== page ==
BYOD: Is the Skepticism Justified?


There’s no doubt about it: in an age of constant connectivity and cloud computing, traditional workplace environments have seen a massive shift in long-held values.

In a society that is constantly switched on and always connected, a new paradigm has emerged calling for employees to react responsively to colleagues and clients on a global scale. And the advent of bringing your own device (BYOD) means employees balancing global knowledge exchanges can more effectively balance their home, work and family lives too.

Gone are the days when large, faceless IT departments built complicated corporate systems and technologically hapless employees were left to muddle through; now, smaller business are flourishing, knowledge and power have become interactive, and the big faceless boss is not quite so big, nor faceless.

The result is that corporate businesses are under increased pressure to provide high quality computing systems that employees find as easy to navigate as Facebook or Twitter.

Employees are no longer intimidated by large computing systems. In fact, they are keen to personalize and adapt devices around their 24/7 lives, balancing personal and home commitments.

At first glance, the rewards of personal employee devices are many; IT bills can be reduced, and less investment is needed in maintaining and updating internal hardware. But not everyone is comfortable with BYOD; boardrooms around the world have been wrestling with security concerns, and worrying about staff getting distracted from their duties.

Are Security Concerns Legitimate?

Many employers are worried about moving sensitive data onto personal devices such as tablets, laptops and smartphones. But are they right to be nervous?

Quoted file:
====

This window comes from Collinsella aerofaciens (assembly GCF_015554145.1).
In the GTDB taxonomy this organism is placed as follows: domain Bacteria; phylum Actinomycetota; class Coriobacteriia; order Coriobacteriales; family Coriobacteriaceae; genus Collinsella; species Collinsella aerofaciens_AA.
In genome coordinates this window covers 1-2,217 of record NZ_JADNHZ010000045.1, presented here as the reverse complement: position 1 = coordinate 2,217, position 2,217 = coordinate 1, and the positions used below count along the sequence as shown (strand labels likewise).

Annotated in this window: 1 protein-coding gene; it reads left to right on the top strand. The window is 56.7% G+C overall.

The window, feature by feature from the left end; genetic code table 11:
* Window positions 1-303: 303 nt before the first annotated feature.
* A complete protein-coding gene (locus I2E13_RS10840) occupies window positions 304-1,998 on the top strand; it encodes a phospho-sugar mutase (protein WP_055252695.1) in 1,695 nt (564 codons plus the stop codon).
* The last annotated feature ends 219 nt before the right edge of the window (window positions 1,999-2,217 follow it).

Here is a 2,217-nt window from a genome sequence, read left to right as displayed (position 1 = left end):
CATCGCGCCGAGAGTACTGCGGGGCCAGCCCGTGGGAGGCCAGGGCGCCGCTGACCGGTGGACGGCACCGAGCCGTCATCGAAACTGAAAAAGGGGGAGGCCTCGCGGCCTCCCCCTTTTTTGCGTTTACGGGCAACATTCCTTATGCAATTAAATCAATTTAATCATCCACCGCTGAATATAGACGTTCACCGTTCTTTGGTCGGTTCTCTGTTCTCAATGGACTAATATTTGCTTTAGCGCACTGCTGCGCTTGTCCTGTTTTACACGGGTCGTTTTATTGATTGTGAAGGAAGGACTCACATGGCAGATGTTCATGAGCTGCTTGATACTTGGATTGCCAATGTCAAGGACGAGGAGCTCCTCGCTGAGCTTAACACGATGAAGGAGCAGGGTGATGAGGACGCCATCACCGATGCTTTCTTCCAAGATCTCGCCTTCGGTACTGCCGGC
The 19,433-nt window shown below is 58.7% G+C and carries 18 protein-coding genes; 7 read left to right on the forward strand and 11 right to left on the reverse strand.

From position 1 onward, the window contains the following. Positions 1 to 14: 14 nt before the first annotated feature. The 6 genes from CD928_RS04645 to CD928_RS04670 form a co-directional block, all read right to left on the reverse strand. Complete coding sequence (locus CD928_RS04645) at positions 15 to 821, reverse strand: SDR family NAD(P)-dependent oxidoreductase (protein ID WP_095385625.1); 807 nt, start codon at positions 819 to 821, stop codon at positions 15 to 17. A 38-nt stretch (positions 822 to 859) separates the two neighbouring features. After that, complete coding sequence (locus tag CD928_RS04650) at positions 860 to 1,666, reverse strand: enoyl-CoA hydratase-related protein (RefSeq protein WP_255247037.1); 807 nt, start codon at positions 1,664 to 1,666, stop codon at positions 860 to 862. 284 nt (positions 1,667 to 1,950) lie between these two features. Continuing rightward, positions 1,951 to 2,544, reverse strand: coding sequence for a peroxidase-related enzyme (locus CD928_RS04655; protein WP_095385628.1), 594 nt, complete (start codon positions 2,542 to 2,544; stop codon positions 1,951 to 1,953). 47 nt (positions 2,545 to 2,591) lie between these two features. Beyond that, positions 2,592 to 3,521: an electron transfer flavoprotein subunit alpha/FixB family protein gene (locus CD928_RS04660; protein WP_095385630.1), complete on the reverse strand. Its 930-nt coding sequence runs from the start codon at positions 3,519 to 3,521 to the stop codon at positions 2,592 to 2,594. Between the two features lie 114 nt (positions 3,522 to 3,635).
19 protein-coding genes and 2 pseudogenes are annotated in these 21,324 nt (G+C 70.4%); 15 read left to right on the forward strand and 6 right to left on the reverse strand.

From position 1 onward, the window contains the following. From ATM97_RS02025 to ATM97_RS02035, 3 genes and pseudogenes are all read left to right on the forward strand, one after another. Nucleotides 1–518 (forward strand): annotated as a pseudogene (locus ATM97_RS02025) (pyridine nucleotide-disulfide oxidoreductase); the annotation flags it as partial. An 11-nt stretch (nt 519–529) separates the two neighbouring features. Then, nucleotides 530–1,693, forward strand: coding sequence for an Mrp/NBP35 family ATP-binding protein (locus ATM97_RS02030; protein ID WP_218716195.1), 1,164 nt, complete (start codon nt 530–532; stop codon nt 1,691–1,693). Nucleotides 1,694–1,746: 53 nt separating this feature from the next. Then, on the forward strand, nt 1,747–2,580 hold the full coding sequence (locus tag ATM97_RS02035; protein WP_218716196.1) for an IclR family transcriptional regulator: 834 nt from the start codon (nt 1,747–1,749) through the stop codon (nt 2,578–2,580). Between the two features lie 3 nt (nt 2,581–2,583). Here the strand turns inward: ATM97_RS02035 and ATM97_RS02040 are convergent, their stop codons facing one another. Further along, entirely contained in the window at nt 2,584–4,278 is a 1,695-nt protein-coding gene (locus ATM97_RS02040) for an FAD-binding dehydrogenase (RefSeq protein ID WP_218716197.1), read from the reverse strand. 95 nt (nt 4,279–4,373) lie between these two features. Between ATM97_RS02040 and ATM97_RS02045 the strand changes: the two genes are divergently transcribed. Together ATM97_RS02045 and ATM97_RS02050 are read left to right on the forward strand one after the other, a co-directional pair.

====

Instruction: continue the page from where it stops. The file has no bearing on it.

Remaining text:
German-based company Security Research Labs recently discovered a technological flaw in 500 million SIM cards used that would allow potential hackers to steal the owner’s identity, and remotely access and utilize all files and information. Such a tactic can be used by thieves and hackers, and for industrial espionage. The UN has described this as ‘hugely significant.’

Such findings on security lapses are all too frequent, and have been brought up in the argument against BYOD frequently.

Simply put, strong security measures are vital for both smaller businesses seeking to grow and large enterprises that hold masses of data.

So Why Should Employers Embrace BYOD?

As long security is taken seriously, BYOD can benefit your company in a number of ways:

Save Money

The over-riding advantage is one of cost; overhead outlay for complex IT systems, programme memberships and regular troubleshooting can be a significant drain on resources, particularly for small and start-up enterprises.

Attract the Best People

Introducing personal devices into the workplace can also attract the best in the industry, who seek dynamic employers with flexible working attitudes.

Be More Responsive

With more and more businesses relying heavily on their social media identities to distribute and relay information, out-of-hours updates and customer responses are made much easier when working from home on a personal device.

Make Employees Less Stressed, But More Accountable

BYOD promotes increased productivity and motivation. Employees feel comfortable working on their own devices without having to muddle through a foreign infrastructure, and are ultimately responsible for their devices’ upkeep, security and condition.


Daniel Johnson is an avid rock climber in the UK climbing more than 30 of the countries largest mountains and some international competition awards – Daniel Johnson is also a specialist in cloud computing at Vesk.

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